Colectivo Cultural Entreletras (2006): Memoria, Verdad y Justicia. A los 30 años x los treinta mil:.Editorial Baobab.


Hollander Nancy (2010): Uprooted Minds. Surviving the Politics of Terror in the Americas Caro. Routledge Taylor & Francis Group.


Longoni, Ana/Bruzzone, Gustavo (2007): El Siluetazo. Los Sentidos Artes Visuales.


Longoni, Ana (2007): El Siluetazo (The Silhouette): On the Border between Art and Politics. Sarai Reader 07 Frontiers.


Margulies, Phillip (2006):The Writ of Habeas Corpus. The Right to Have Your Day in Court. The Rosen Publishing Group.


Taylor, Diana (2003): The Archive and the Repertoire. Performing cultural memory in the Americas. Duke University Press.

ESMA’s (NavyMechanicSchool) history from detention camp to human right headquarter and museum, online: http://www.memoriaabierta.org.ar/eng/camino_al_museo3.php.

According to Camnitzer this redefinition of the guerrilla practice passes through art performativity (Camnitzer 2009: 79–83).

Grandmothers association; online: http://www.abuelas.org.ar/english/history.htm ; Mothers associations, online: http://www.madres.org/navegar/nav.php and Mothers funding line, online: http://www.madresfundadoras.org.ar/pagina/whoweare/85.

“Tucumán Arde” is the name of a project by an artist collective in Argentina which started in 1968. The artists conceived art as an effective instrument for social change, and through the Tucuman Arde project they sought to bring the distressed social conditions of the Tucuman province to the attention of a large public. The project was conceived of as an intervention in mass communication, a circuit of counter information against the official one of the dictatorship (Alberro and Stimson 1999).

Actually, nowadays it would probably be more correct to talk about post-dictatorial fiction(s) rather than
politics of memory as Idelber Avelar (1999) suggests.

Grupo Etcetera, online: http://grupoetcetera.wordpress.com/about/

Instead of the ritualistic protest and mourning of the Madres, H.I.J.O.S organize carnivalesque escrache or acts of public shaming. The word escrache is etymologically related to scracè= expectorar, meaning roughly “to expose”. (…) Because H.I.J.O.S entered the public arena more than a decade after the fall of military, they can afford to be more confrontational in their use of technique and public space.(…) Still their tactics serve to identify individuals responsible for gross crime against humanity. The performatic interruption, no matter how unwelcome, does not threaten their life. Like the Madres and Abuelas, H.I.J.O.S claim institutional justice, not private vengeance. (Taylor 2003:p.180-183)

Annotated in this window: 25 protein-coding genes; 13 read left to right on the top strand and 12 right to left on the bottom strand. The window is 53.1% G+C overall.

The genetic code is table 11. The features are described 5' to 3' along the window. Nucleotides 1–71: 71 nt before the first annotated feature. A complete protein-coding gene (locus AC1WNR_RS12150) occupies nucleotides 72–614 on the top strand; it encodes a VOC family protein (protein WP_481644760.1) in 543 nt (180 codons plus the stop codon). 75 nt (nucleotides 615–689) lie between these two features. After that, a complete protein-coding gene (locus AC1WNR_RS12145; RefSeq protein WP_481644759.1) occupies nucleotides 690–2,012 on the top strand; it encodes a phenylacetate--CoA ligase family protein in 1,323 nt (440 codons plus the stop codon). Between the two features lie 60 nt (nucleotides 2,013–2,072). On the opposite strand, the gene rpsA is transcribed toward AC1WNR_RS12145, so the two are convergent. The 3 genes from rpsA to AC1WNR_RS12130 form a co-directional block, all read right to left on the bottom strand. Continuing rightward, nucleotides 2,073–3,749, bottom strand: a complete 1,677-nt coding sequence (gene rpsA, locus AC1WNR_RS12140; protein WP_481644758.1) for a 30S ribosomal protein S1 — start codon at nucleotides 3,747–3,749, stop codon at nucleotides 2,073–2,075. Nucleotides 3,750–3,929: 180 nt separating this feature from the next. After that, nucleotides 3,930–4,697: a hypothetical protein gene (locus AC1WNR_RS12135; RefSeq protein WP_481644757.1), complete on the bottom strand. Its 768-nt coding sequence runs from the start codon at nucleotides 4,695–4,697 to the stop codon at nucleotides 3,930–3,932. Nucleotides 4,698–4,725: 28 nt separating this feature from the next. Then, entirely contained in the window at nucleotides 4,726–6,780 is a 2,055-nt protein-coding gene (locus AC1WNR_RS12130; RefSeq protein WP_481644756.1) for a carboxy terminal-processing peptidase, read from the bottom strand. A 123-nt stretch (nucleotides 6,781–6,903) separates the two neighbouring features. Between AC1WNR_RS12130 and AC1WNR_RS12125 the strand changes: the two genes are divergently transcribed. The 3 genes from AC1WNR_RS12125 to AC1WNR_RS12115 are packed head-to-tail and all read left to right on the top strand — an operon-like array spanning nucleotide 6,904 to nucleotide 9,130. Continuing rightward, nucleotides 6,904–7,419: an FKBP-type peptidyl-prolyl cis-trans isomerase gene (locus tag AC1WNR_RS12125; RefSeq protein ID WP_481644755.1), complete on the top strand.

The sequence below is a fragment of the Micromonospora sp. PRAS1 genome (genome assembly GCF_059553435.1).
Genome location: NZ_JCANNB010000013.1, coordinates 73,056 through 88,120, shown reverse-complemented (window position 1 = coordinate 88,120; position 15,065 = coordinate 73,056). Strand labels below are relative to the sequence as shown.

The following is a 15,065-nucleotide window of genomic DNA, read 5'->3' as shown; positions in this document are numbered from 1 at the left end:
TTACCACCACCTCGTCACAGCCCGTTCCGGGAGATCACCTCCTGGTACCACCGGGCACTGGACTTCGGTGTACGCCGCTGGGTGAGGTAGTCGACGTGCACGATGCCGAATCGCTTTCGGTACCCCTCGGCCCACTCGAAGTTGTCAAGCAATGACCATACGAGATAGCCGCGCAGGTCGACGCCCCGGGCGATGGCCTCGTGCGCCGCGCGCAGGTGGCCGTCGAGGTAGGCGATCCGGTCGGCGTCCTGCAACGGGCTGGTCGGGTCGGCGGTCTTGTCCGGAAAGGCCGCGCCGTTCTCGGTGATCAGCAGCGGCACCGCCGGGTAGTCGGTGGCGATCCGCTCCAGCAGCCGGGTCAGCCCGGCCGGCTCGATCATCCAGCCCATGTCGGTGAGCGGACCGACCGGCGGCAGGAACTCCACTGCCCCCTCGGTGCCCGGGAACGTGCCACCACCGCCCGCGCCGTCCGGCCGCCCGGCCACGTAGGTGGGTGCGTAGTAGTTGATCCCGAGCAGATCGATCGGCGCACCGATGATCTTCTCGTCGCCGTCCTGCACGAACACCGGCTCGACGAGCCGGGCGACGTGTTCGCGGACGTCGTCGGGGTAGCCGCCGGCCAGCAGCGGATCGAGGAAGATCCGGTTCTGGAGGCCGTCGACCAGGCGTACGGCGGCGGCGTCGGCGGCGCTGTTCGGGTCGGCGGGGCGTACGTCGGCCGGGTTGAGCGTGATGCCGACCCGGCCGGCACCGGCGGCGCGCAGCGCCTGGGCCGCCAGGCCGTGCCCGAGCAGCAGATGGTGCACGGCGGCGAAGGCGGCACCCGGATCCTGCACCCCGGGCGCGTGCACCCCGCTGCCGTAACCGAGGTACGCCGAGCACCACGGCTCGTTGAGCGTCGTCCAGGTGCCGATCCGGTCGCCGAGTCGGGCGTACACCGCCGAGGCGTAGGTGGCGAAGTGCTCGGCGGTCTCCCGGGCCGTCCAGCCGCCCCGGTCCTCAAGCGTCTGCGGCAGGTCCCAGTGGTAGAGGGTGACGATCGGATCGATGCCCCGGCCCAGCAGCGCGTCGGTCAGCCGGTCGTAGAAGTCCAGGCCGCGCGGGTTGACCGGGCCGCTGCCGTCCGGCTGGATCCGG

The H.I.J.O.S (sons and daughters of disappeared people) association, online:http://www.hijos-capital.org.ar/index.php?option=com_content&task=view&id=21

Arde!Arte group, online: http://www.ardearte.com.ar/

An author that extensively wrote about this subject is Stella Calloni (2006) which is strongly recommend in order to further deepen investigation on the Condor Plan. For more general information please consult: Explanation of the Condor Operation and the United States: A Network of Southern Cone Assassination and American Avoidance 2005, online: http://www.oocities.org/thadoc78/Operation_Condor.htm and Deep politics forum community, online: https://deeppoliticsforum.com/forums/showthread.php?963-Operation-Condor.

The picana (was) an electrified prod used on sensitive body parts such as genitals and temples (…)
The Picana symbolized their (the torturers) eroticized violence and power. Just as weapons in every culture have symbolized masculinity, the picana crystallized the phallocentricity of the torture ritual. (Caro  Hollander 2010: p.115)

The writ of habeas corpus is an order written by a judge, demanding that a prisoner be brought to the
court so that the judge can decide whether the person is being lawfully imprisoned. (Margulies 2006: p.7)

Giulia Cilla ( 2013): A genealogy of affective politics. Visual practices of dissidence in post-dictatorial South America. In: p/art/icipate – Kultur aktiv gestalten # 02 , https://www.p-art-icipate.net/a-genealogy-of-affective-politics/